The seeds afford but little actual nourishment, and are difficult of digestion; they provoke troublesome flatulence, though sometimes used fraudulently for adulterating pepper. Flax seed has been mixed with corn for making bread, but it proved indigestible and hurtful to the stomach. In the sixteenth century during a scarcity of wheat, the inhabitants of Middleburgh had recourse to Linseed for making cakes, but the death of many citizens was caused thereby, it bringing about in those who partook of the cakes dreadful swellings on the body and face. There is an Act of Parliament still in force which forbids the steeping of Flax in rivers, or any waters which cattle are accustomed to drink, as it is found to communicate a poison destructive to cattle and to the fish inhabiting such waters. In Dundee a hank of yarn is worn round the loins as a cure for lumbago, and girls may be seen with a single thread of yarn round the head as an infallible specific for tic douloureux.
The Purging Flax (Linum catharticum), or Mill Mountain (Kamailinon), or Ground Flax, is a variety of the Flax common on our heaths and pastures, being called also Fairy Flax from its delicacy, and Dwarf Flax. It contains a resinous, purgative principle, and is known to country folk as a safe, active purge. They infuse the herb in water, which they afterwards take medicinally. Also a tincture is made (H.) from the entire fresh plant, which may be given curatively for frequent, wattery, painless diarrhoea, two or three drops for a dose with water every hour or two until the flux is stayed.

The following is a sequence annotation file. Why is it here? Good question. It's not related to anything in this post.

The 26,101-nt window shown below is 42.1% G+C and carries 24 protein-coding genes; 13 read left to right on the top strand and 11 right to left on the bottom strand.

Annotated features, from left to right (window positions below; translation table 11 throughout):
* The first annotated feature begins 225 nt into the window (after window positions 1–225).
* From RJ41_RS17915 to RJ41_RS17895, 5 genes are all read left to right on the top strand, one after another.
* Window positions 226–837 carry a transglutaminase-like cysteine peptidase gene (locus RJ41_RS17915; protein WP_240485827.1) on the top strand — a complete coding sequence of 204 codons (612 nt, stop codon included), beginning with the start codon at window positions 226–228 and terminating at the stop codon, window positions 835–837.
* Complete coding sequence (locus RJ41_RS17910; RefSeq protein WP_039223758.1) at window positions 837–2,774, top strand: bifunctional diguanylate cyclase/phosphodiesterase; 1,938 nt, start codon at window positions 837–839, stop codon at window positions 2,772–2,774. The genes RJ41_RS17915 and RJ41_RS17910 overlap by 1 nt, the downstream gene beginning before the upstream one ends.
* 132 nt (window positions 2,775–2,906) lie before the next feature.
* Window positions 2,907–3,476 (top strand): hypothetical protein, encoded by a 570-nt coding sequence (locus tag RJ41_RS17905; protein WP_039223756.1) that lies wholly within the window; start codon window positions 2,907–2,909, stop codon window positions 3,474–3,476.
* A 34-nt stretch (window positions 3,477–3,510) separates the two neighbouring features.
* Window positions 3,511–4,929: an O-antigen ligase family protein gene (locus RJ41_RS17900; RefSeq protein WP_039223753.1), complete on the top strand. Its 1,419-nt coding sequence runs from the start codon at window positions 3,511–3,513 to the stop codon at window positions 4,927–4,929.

Source: Herbal Simples Approved for Modern Uses of Cure, William Thomas FernieFiled under Ingredient | Tags: burn, catarrh, demulcent, diarrhoea, flatulence, flax, flaxseed, flux, lemon, lime water, linseed, poultice, purgative, scald, sore throat, sugar, turpentine | Comment (0)
An ingredient or mixture that is said to be demulcent is one which forms a film over a mucous membrane, usually to soothe it or to relieve irritation. Such ingredients or mixtures are often found in cough syrups, for instance.Filed under Definition | Tags: coating, cough, demulcent, irritation, mucous membrane, syrup | Comment (0)